A History of the Supreme Court

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Oxford University Press, 1993 - History - 465 pages
3 Reviews
When the first Supreme Court convened in 1790, it was so ill-esteemed that its justices frequently resigned in favor of other pursuits. John Rutledge stepped down as Associate Justice to become a state judge in South Carolina; John Jay resigned as Chief Justice to run for Governor of New York; and Alexander Hamilton declined to replace Jay, pursuing a private law practice instead. As Bernard Schwartz shows in this landmark history, the Supreme Court has indeed travelled a long and interesting journey to its current preeminent place in American life.In A History of the Supreme Court, Schwartz provides the finest, most comprehensive one-volume narrative ever published of our highest court. With impeccable scholarship and a clear, engaging style, he tells the story of the justices and their jurisprudence--and the influence the Court has had on American politics and society. With a keen ability to explain complex legal issues for the nonspecialist, he takes us through both the great and the undistinguished Courts of our nation's history. He provides insight into our foremost justices, such as John Marshall (who established judicial review in Marbury v. Madison, an outstanding display of political calculation as well as fine jurisprudence), Roger Taney (whose legacy has been overshadowed by Dred Scott v. Sanford), Oliver Wendell Holmes, Louis Brandeis, Benjamin Cardozo, and others. He draws on evidence such as personal letters and interviews to show how the court has worked, weaving narrative details into deft discussions of the developments in constitutional law. Schwartz also examines the operations of the court: until 1935, it met in a small room under the Senate--so cramped that the judges had to put on their robes in full view of the spectators. But when the new building was finally opened, one justice called it "almost bombastically pretentious," and another asked, "What are we supposed to do, ride in on nine elephants?" He includes fascinating asides, on the debate in the first Court, for instance, over the use of English-style wigs and gowns (the decision: gowns, no wigs); and on the day Oliver Wendell Holmes announced his resignation--the same day that Earl Warren, as a California District Attorney, argued his first case before the Court. The author brings the story right up to the present day, offering balanced analyses of the pivotal Warren Court and the Rehnquist Court through 1992 (including, of course, the arrival of Clarence Thomas).In addition, he includes four special chapters on watershed cases: Dred Scott v. Sanford, Lochner v. New York, Brown v. Board of Education, and Roe v. Wade. Schwartz not only analyzes the impact of each of these epoch-making cases, he takes us behind the scenes, drawing on all available evidence to show how the justices debated the cases and how they settled on their opinions.Bernard Schwartz is one of the most highly regarded scholars of the Supreme Court, author of dozens of books on the law, and winner of the American Bar Association's Silver Gavel Award. In this remarkable account, he provides the definitive one-volume account of our nation's highest court.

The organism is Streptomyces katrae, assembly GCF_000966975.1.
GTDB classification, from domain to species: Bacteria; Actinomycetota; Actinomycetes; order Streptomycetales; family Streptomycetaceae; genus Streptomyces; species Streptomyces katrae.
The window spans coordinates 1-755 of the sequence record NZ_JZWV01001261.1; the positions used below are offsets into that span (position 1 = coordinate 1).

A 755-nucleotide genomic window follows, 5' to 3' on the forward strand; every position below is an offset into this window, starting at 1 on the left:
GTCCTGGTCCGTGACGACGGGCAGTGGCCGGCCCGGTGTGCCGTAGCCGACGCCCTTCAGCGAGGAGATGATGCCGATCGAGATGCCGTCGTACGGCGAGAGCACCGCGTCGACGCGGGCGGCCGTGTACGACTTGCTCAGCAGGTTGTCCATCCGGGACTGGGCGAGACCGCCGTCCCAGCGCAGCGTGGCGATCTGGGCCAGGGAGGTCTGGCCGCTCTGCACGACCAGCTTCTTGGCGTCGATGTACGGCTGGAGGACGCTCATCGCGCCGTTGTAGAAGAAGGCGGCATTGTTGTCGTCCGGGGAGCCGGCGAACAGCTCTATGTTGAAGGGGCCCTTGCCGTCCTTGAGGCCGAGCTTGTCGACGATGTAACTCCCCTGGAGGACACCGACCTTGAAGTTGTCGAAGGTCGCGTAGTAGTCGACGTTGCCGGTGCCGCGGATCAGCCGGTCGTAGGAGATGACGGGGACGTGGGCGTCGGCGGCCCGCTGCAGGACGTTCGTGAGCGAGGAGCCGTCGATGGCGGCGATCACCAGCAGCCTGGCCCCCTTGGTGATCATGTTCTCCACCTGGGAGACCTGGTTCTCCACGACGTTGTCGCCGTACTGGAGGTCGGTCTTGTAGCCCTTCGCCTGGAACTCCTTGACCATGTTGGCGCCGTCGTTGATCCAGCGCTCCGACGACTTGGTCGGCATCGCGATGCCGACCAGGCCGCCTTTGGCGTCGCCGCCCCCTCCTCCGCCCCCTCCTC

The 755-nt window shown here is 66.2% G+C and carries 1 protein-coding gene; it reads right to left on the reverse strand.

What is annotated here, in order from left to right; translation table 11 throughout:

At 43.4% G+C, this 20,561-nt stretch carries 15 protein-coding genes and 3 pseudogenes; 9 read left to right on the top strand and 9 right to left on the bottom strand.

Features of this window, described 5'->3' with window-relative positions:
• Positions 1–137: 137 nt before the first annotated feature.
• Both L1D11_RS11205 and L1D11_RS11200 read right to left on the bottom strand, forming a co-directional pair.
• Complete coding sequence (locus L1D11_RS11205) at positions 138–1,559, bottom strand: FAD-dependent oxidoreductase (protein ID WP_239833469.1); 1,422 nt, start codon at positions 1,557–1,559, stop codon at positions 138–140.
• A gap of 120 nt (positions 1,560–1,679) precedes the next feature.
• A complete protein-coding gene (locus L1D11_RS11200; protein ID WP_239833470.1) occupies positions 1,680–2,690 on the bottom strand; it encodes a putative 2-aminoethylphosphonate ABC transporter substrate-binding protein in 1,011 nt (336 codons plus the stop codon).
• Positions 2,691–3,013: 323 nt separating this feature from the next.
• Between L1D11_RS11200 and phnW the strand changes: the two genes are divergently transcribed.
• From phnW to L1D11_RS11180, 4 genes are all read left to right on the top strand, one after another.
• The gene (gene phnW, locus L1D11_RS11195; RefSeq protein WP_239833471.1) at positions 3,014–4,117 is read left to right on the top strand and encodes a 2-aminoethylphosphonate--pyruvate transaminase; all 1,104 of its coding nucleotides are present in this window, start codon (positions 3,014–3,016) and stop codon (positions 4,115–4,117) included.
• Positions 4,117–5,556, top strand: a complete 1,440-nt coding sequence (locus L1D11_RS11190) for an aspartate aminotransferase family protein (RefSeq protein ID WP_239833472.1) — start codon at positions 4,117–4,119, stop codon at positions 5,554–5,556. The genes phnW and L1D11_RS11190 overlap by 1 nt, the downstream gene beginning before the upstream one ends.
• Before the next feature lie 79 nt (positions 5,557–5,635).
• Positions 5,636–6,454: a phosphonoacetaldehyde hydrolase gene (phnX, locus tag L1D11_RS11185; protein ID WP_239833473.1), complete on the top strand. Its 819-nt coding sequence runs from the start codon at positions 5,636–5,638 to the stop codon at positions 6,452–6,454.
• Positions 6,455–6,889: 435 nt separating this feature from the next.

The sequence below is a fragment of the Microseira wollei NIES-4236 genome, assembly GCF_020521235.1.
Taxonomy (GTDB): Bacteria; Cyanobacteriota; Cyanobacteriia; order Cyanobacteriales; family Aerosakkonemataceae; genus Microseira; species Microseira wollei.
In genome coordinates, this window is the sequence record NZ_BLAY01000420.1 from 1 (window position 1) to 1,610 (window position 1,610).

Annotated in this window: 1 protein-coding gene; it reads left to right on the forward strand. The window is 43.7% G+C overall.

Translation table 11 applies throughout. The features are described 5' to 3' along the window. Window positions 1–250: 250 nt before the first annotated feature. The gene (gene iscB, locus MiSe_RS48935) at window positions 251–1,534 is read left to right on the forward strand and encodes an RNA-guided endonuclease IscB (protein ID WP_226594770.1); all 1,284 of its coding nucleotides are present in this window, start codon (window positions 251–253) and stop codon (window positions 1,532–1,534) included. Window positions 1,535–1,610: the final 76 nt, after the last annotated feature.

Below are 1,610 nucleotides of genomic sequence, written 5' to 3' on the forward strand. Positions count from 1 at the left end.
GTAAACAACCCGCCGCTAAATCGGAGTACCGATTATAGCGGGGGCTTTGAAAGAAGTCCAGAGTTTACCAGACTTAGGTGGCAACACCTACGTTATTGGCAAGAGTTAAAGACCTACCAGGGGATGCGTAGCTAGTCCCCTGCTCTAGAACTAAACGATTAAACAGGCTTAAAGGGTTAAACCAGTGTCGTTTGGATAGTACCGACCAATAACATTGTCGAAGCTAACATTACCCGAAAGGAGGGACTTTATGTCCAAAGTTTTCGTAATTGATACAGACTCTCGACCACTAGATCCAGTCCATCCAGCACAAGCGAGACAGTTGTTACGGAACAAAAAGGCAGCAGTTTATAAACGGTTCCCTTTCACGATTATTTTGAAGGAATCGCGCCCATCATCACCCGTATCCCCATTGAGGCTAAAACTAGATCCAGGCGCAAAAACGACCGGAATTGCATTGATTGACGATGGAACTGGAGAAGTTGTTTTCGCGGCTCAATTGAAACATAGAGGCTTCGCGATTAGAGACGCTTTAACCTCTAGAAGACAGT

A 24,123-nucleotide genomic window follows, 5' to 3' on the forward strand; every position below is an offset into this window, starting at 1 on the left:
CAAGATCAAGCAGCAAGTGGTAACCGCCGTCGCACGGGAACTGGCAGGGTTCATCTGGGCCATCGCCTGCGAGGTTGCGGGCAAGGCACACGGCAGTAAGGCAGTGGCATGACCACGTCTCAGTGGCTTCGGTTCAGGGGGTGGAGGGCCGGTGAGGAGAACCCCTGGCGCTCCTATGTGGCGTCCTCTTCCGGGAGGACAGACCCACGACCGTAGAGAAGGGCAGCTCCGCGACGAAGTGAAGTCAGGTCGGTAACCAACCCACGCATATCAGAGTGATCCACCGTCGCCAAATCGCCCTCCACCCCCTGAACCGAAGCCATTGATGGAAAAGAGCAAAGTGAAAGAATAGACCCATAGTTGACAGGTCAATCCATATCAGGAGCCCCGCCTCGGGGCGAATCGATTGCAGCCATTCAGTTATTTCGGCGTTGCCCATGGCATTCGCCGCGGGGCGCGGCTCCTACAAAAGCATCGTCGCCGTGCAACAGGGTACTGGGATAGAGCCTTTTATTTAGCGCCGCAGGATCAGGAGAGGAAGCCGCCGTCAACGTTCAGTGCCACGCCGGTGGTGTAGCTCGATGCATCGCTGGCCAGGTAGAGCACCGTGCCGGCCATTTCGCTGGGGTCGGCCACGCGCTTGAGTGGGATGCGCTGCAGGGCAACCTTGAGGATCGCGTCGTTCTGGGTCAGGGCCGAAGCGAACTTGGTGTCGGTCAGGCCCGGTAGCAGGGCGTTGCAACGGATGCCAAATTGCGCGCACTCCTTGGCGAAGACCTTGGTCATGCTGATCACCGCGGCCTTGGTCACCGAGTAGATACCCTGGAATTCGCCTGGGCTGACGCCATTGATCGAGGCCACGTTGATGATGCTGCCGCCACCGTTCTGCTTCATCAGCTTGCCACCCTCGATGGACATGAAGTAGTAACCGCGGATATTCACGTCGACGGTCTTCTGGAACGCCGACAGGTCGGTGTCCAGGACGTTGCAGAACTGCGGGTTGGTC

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LibraryThing Review

User Review  - gordon361 - LibraryThing

‘A History of the Supreme Court’ delivers just what it says, a chronological study of the court from John Jay to William Renquist. Each chapter focuses on the reign of a particular Chief Justice and ... Read full review

Review: A History of the Supreme Court

User Review  - Robert - Goodreads

This was a history of the Supreme Court. For those of us who are not legal scholars, this was a good history. I suspect those who study this would find this thin. I fancy myself knowledgeable about SCOTUS, and that is somewhat due to having read this about 15 years ago. Read full review

Contents

The First Court 17901801
15
Marshall Court 18011836
32
Taney Court 18371864
69
Watershed Cases Dred Scott v Sandford 1857
105
War and Reconstruction 18611877
126
Chase and Waite Courts 18641888
147
Fuller Court 18881910
174
Watershed Cases Lochner v New York 1905
190
Watershed Cases Brown v Board of Education 1954
286
Burger Court 19691986
311
Watershed Cases Roe v Wade 1973
337
Rehnquist Court 1986
362
Epilogue
378
The Justices of the Supreme Court
381
Notes
387
Bibliography
439

White and Taft Courts 19101930
203
Hughes Court 19301941
225
Stone and Vinson Courts 19411953
246
Warren Court 19531969
263

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Page 13 - The interpretation of the laws is the proper and peculiar province of the courts. A constitution is in fact, and must be, regarded by the judges as a fundamental law. It therefore belongs to them to ascertain its meaning as well as the meaning of any particular act proceeding from the legislative body.

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About the author (1993)


Bernard Schwartz is Chapman Distinguished Professor of Law at the University of Tulsa, and is the author of forty books on the law and the history of the Supreme Court.

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